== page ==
Currently, there are around 20,000 charging locations in the U.S. alone, many of which have several charge points. These stations are generally concentrated in areas with higher EV adoption, installed in public parking garages, apartment buildings, car dealerships, retail parking lots, and even on some city streets.
The average retail price per kilowatt-hour of electricity, according to the U.S. Energy Information Administration, is about $0.12. Of course, the price varies significantly depending on the city and state where you live. EV charging stations follow a variety of payment models to operate:
• Pay by the hour
• Pay per kilowatt-hours
• Pay per session
• Monthly or annual subscription fee—a.k.a., an “all-you-can-eat” model
• Free charging
Understanding each payment type will help inform your choices when finding the best charging stations near you.
You’ve probably heard the classic phrase, there is no such thing as a free lunch. In this case, however, there is such a thing as free charging. What’s more, some public charging stations don’t cost drivers a dime! Although this seems like a financial no-brainer, many consumers still opt for the convenience of at-home charging about 85% of the time as free public stations may be hard to find and experience high traffic.
However, if you plan well and do your research, you can take full advantage of the sprawling network of free and affordable charging stations. Rest assured that both options are cheaper than fueling a car with gas.
For the public charging stations that do require a fee, most charge based on time rather than kWh. This detail is important to note, because depending on the model, the cost of 1 hour of charging could vary tremendously. EVs come with onboard chargers that boast different charging rates. Generally, the higher the range of an EV, the faster the onboard EV charger.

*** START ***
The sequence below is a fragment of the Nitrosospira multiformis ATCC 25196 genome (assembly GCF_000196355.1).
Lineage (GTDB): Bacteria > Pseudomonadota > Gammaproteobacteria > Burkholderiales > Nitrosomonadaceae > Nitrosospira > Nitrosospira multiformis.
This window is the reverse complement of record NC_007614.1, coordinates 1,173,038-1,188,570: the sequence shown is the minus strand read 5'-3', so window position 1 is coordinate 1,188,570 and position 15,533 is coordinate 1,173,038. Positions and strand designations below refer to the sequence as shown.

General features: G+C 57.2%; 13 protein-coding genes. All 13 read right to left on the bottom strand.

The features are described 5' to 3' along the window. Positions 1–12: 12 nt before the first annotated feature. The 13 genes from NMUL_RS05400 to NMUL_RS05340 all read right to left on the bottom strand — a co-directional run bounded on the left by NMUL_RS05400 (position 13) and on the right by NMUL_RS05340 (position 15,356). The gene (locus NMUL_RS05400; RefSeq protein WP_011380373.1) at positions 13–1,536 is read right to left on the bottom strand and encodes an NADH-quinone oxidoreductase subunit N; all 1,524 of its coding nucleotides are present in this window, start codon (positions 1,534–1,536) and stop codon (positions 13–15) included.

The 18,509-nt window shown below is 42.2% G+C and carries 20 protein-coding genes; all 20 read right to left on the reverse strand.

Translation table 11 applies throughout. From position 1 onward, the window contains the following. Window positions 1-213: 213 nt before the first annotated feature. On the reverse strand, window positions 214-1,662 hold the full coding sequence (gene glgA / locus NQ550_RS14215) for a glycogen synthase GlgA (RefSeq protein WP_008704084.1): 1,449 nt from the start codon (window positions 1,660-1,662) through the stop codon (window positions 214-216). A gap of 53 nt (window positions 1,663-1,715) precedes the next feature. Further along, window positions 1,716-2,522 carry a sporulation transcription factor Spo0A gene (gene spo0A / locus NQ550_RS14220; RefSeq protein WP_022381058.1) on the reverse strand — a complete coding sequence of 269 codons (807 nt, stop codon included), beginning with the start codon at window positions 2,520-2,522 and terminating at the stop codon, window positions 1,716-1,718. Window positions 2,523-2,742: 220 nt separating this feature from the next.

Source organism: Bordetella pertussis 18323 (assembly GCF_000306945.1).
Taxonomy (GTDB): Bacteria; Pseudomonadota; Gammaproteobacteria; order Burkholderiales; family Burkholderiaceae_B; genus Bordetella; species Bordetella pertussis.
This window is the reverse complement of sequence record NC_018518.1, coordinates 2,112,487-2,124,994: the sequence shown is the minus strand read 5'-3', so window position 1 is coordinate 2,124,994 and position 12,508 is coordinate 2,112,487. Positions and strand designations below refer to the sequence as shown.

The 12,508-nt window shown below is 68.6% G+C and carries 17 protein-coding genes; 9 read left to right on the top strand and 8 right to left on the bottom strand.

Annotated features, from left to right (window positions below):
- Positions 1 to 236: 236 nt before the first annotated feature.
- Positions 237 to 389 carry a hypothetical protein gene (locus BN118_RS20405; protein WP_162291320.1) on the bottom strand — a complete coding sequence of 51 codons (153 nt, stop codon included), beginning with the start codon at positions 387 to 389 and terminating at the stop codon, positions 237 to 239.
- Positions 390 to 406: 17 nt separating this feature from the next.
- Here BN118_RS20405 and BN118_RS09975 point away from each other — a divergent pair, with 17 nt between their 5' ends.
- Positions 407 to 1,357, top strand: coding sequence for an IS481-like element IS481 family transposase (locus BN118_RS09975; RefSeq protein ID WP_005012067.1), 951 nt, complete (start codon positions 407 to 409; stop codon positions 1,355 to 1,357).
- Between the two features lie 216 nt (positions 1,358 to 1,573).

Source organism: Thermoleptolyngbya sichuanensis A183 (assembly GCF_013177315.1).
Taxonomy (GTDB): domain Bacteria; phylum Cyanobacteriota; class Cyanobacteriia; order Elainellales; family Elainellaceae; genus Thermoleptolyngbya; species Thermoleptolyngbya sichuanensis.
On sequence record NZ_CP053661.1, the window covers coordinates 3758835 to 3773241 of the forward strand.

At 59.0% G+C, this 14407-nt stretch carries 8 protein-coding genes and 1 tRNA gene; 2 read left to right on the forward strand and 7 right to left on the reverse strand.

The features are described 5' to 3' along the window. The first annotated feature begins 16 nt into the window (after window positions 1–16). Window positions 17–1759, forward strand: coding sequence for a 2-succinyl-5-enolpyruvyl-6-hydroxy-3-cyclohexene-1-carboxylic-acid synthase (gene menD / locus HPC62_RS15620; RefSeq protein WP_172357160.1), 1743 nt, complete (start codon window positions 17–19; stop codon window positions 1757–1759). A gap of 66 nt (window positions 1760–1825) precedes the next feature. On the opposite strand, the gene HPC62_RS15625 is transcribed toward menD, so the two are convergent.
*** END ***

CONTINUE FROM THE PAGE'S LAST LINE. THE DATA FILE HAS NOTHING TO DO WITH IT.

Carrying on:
For example, a car with a slower onboard charger will cost much more for the same amount of electricity than a car with a fast charger because it will take longer to charge. A 2017 Nissan Leaf with a 3.3-kW charger would cost twice as much to fill as a 2018 Nissan Leaf with a 6.6-kW charger. Fortunately, most EVs come standard with chargers between 6.6- and 7.2-kW.
It is important to unplug your car as soon as the battery is recharged, although not all EV charging stations continue charging once the battery is fully charged. Post capacity billing could leave many absent-minded EV owners quite unhappy.
The previous examples of public charging stations apply mostly to Level 2 240-volt charging. However, some fast chargers provide EVs with 50- or 100-kW, which you can pay for in sessions: one plug-in, in-and-out. This method is very convenient if you are in a rush or just need a small boost to keep you on your way. DC Fast Charging, sometimes called “Level 3” charging, can recharge 80% of your battery in just half-an-hour.